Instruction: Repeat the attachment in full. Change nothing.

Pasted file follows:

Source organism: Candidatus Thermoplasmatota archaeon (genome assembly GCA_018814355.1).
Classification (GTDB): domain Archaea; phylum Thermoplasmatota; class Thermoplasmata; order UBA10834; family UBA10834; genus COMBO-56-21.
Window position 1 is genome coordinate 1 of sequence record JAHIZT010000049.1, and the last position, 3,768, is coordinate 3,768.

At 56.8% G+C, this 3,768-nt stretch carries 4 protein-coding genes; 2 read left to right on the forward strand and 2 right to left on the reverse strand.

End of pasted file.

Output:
Source organism: Candidatus Thermoplasmatota archaeon (genome assembly GCA_018814355.1).
Classification (GTDB): domain Archaea; phylum Thermoplasmatota; class Thermoplasmata; order UBA10834; family UBA10834; genus COMBO-56-21.
Window position 1 is genome coordinate 1 of sequence record JAHIZT010000049.1, and the last position, 3,768, is coordinate 3,768.

At 56.8% G+C, this 3,768-nt stretch carries 4 protein-coding genes; 2 read left to right on the forward strand and 2 right to left on the reverse strand.